Nevada voters could radically reshape the way elections are conducted in the state under Question 3 on the November ballot.
The measure — proposed by voter initiative — would create open primaries and ranked choice voting in general elections in contests for Congress, constitutional officers and the state Legislature.
In an open primary, all candidates from all parties (including nonpartisans) run as a single group. The top five candidates then advance to the general election, where voters rank them according to preference. If no candidate gets 50 percent of the vote, the candidate with the fewest votes is dropped, with second-choice votes reallocated to the remaining field until one person reaches 50 percent.
The initiative has caused some confusion, and advocates for and against it find themselves having to explain what it means before explaining why they favor it or not.
Proponents say the new system would give voters more options and cut down on the most extreme, partisan candidates winning primary elections. Currently, Nevada is a closed-primary state, which means only Democrats can vote for Democrats and only Republicans for Republicans. Critics say that primaries — where the most active members of the major parties’ base turn out — can produce nominees who have less cross-party appeal in a general election.
“The current partisan election process excludes over one-third of all Nevada voters from voting in taxpayer-funded primary elections,” said Joe Brezny, campaign manager of Nevada Voters First, a political action committee that backed the initiative. “This closed primary process is controlled by the two major political parties and party bosses. Open primaries would ensure the voice of every voter is heard, and no voter would be excluded from exercising their right to vote.
“Ranked choice is a simple change to our general elections that allows voters the opportunity to rank up to five candidates who best represent their positions, rather than having to choose between the ‘lesser of two evils,’” Brezney added. “Implementing ranked-choice voting would ensure candidates have to listen to what the majority of voters want, not just the two major parties and political insiders.”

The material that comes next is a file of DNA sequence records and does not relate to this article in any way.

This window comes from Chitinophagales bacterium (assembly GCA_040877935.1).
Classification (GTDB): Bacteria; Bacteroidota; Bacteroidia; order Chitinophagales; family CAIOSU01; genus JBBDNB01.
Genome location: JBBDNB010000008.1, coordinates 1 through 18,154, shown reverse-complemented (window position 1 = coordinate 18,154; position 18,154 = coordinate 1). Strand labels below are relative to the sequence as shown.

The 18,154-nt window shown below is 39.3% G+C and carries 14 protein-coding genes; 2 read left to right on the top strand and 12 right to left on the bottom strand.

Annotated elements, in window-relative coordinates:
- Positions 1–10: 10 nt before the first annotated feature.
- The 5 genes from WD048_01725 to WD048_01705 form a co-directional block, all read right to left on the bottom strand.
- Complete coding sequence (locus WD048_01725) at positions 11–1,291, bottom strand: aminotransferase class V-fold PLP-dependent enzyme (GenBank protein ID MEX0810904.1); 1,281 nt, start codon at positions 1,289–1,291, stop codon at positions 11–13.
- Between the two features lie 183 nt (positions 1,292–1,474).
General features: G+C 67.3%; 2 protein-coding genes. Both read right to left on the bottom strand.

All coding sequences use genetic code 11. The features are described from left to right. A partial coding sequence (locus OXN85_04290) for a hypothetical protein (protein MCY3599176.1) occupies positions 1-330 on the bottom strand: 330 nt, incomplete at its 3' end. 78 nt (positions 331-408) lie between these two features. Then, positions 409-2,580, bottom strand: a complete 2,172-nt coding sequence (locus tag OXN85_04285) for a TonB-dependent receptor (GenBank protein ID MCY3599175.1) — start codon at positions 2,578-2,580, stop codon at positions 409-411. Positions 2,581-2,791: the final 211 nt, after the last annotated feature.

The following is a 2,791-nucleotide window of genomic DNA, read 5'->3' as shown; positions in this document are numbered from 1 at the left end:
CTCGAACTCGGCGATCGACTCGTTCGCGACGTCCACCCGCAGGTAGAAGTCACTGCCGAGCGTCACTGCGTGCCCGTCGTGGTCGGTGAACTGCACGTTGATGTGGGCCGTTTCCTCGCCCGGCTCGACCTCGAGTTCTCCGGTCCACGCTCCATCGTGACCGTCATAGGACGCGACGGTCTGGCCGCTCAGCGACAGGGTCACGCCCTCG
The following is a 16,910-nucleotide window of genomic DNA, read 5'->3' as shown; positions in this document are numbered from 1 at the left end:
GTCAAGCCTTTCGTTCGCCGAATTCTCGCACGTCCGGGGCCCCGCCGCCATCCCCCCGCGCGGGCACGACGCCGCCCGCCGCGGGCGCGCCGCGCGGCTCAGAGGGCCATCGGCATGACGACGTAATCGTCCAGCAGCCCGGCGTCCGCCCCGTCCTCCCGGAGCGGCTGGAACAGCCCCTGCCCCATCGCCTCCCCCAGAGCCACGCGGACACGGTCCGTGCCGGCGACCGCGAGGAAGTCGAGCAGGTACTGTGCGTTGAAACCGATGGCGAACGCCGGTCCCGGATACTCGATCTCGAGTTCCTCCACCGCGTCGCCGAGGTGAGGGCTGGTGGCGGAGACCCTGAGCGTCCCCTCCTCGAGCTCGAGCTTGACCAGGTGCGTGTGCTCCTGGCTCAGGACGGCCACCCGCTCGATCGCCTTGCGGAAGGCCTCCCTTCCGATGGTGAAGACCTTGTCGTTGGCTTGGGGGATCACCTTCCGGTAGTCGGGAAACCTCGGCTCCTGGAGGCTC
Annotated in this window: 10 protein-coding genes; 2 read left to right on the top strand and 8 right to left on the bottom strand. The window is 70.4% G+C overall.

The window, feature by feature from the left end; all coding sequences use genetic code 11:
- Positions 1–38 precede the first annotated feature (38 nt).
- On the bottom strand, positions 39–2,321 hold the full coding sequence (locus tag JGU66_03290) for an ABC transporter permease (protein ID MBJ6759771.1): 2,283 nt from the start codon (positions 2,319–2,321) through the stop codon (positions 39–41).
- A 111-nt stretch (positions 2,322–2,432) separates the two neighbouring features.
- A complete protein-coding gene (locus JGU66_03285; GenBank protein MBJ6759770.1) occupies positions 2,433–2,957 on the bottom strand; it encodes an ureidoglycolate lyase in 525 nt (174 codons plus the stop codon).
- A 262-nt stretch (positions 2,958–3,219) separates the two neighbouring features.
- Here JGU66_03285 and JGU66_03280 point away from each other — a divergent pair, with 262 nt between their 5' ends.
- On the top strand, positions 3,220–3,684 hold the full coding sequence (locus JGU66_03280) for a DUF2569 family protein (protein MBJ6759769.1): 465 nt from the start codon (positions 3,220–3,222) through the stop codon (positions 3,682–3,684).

Opponents, including members of both political parties and high-profile elected officials including Democrats such as Gov. Steve Sisolak and U.S. Sens. Catherine Cortez Masto and Jacky Rosen, say ranked choice voting is confusing, time-consuming and would lead to more ballots being thrown out.
Former Alaska Gov. Sarah Palin, who recently lost a ranked choice special election for the state’s lone House of Representatives seat to Democrat and Alaska native Mary Peltola, called the process “crazy, convoluted and confusing.”
Under the new system, it’s possible that some parties could be shut out entirely of the general election, according to the arguments against passage. “In many districts, the only choices in November might be between candidates of the same party, or among fewer parties’ candidates than currently,” the arguments read. It would also force underfunded independent candidates to compete in open primaries with well-funded members of established parties.
Also, opponents argue, voters may be disenfranchised: “For example, if a voter chooses to rank only one candidate, their ballot might be excluded from the final count — as if they didn’t show up for the election at all. Meanwhile, voters who selected multiple candidates will have their votes counted multiple times,” arguments against the measure read.
Contact Brett Clarkson at firstname.lastname@example.org or 561-324-6421. Follow @BrettClarkson on Twitter.